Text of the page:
Since the day you were born, you’ve been quite a character. Full of personality. Full of quirks that made you unique. Today, exactly seven years later, that still holds true. You have a heart as big as the world and a temper to match. You can be as prickly as porcupine but also as snuggly as puppy. You have the temper of bull but also the kindness of Mother Theresa herself. You can be saucy, little brat, but also the most loving child a parent could ask for. You make your parents feel like we’ve done this parenting thing perfectly, but also make us feel like complete failures.
You’re kindness overshadows all. To this day, we still don’t know why you decided you wanted to sing in the church choir. Our only guess is that you absolutely adore the little, “old” ladies. They look forward to Sunday mornings as much as you do. I remember one morning when I told you to go up and get dressed and you growled at me like a rabid rhino ready to charge at me because you didn’t want to go to school. I reminded you we were going to church and you said “Oh” and happily got dressed. Today, not only did the church choir sing you happy birthday, but the whole congregation sang. I don’t know too many seven year olds who have happy birthday sung to them by the whole church. You’ve unknowingly made many people happy.
You hold doors for people just because you want to show them a bit of kindness. You could be sitting with your parents at Tim Hortons, but you’d rather stand at the door and open it when people enter or leave. You do it out of kindness. One day, someone gave you a tip, their loose change from their most recent purchase. It couldn’t have been more than a quarter. They might as well have given you a million bucks. Sometimes they would give you their free donut or free coffee they had just won from Roll Up the Rim to Win cups. Still, you hold doors because you want to, not because you are looking for tips. Even after the kindness of the lady who gave you ten dollars because she was traveling and had an armful of luggage.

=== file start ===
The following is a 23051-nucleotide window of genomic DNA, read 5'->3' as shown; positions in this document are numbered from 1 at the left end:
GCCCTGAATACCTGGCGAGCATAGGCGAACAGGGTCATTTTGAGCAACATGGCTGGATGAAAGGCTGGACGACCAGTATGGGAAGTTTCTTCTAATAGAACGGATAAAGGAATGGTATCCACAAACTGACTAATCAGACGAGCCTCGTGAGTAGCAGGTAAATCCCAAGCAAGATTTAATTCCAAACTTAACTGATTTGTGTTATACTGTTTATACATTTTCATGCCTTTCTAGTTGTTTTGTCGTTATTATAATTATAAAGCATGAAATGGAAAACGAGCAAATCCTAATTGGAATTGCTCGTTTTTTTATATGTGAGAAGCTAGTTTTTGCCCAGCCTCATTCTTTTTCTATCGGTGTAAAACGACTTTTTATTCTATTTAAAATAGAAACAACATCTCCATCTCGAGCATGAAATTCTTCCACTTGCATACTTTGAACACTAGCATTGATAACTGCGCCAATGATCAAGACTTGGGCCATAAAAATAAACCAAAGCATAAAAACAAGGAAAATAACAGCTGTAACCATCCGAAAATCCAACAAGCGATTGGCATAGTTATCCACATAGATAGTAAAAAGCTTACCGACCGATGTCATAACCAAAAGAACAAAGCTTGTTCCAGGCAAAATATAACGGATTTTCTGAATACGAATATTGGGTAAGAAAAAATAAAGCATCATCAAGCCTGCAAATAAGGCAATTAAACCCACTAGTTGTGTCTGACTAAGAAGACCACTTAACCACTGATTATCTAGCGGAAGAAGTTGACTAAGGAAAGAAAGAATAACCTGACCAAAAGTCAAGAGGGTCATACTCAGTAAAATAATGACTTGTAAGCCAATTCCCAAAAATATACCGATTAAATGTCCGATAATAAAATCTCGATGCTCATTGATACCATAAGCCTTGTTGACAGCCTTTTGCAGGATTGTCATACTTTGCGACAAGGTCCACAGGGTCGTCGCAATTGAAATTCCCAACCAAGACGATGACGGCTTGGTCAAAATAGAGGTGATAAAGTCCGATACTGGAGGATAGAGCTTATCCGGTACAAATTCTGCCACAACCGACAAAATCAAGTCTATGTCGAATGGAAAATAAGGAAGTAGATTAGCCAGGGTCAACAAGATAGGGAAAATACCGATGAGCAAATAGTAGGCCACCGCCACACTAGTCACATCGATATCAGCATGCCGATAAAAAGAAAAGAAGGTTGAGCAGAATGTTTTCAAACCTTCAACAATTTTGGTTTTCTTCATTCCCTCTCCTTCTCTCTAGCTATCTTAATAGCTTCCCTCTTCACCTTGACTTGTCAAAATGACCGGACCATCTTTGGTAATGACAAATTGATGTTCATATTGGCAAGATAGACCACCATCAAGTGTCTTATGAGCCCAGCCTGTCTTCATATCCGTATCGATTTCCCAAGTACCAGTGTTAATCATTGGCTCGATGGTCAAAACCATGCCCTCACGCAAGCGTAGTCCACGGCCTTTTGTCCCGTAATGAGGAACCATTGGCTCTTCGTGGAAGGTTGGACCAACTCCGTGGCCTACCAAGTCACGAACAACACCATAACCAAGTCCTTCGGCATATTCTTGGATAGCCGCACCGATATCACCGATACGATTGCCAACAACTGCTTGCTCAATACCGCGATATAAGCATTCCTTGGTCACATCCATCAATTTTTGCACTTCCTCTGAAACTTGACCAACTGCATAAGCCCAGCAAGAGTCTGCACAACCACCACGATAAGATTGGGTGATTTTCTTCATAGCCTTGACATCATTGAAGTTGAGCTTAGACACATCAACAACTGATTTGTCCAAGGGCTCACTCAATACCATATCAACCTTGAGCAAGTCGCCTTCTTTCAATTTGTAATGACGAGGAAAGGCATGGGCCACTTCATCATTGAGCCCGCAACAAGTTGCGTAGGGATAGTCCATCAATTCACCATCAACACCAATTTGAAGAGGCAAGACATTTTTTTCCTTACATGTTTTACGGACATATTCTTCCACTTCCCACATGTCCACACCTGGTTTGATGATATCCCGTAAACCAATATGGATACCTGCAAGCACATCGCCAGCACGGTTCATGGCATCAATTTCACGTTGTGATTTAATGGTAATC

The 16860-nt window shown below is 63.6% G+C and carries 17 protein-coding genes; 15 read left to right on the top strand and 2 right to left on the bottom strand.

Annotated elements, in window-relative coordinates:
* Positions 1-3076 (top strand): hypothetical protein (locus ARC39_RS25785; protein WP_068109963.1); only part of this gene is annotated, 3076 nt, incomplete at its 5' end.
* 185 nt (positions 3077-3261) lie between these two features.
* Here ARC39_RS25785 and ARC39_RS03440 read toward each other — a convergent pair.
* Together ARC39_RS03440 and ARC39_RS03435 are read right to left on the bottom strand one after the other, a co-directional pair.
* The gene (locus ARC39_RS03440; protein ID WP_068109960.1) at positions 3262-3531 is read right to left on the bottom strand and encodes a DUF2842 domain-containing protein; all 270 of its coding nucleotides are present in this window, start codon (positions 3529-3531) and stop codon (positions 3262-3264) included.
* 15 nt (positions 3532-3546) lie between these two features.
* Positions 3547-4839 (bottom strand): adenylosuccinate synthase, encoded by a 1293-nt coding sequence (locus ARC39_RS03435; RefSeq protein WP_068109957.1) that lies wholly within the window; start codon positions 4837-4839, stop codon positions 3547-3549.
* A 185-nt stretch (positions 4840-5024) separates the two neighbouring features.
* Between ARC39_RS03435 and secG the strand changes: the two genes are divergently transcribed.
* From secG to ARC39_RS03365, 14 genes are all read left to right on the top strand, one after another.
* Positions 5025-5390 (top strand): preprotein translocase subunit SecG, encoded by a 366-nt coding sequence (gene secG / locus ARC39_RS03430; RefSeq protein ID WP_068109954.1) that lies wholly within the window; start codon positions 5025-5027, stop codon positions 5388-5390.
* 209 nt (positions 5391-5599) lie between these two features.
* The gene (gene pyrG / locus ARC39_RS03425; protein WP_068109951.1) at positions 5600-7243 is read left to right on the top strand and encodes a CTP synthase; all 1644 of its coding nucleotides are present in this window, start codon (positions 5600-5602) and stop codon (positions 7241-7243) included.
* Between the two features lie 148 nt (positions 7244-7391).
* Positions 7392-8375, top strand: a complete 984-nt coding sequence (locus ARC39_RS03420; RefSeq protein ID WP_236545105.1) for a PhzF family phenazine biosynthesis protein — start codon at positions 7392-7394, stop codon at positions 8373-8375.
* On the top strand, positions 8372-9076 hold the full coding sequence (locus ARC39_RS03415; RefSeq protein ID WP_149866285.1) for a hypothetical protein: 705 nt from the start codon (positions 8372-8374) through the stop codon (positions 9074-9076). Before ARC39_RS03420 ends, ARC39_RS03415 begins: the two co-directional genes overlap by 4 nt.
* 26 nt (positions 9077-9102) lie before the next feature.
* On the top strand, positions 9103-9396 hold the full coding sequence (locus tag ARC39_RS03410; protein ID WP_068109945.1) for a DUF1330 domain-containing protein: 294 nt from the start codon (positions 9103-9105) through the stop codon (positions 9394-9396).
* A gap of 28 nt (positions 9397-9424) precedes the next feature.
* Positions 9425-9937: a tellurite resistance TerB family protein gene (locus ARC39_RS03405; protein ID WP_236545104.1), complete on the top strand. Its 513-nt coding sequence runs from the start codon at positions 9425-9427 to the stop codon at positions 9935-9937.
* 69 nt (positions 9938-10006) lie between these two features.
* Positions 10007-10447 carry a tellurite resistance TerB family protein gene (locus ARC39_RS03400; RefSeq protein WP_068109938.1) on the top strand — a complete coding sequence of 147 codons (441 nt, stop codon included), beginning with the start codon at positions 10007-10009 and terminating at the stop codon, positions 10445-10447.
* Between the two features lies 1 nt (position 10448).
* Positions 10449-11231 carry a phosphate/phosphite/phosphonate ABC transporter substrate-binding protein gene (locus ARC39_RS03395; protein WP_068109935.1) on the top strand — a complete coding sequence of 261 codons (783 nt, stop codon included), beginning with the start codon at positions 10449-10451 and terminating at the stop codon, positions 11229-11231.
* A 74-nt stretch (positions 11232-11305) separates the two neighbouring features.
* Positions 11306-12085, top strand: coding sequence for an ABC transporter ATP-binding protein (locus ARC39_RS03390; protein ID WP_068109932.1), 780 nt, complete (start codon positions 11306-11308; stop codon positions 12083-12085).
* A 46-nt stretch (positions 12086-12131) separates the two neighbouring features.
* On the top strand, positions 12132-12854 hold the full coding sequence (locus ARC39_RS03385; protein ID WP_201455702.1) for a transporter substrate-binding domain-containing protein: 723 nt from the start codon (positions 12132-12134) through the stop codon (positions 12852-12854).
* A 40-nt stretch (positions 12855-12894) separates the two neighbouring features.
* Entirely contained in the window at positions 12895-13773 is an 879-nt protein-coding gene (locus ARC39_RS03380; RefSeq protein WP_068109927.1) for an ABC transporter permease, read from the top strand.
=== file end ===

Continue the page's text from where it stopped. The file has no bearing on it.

At the grocery store you skip ahead in line so you can help bag the groceries of the person in front of us. At first I was afraid they would think you were stealing their food. Those fear were dashed quickly, when again, you discovered you could get tipped for helping. Everyone pays you with a thank you. The special ones give you a tip. Like the doors, you don’t do for the money. But it sure is nice.
You save money like Scrooge McDuck. When given ten dollars to spend at Toys R Us, your brother couldn’t get their fast enough. When we finally arrived, you asked, “Do I have to spend it? Can I save it?” don’t know too many kids you can take to a toy store and they don’t want to buy anything. You’ve got your eyes set on a puppy. So it’s only a matter of time now, buddy.
You frustrate us with your sauciness. You amaze us with your constant questions. You exhaust us with your desire to always to be moving. Come the end of the day, you make us feel loved and make us wonder why we ever thought we were “parenting” you wrong. Come morning, though, we’ll wonder all anew.
Love ya buddy,
Mom and Dad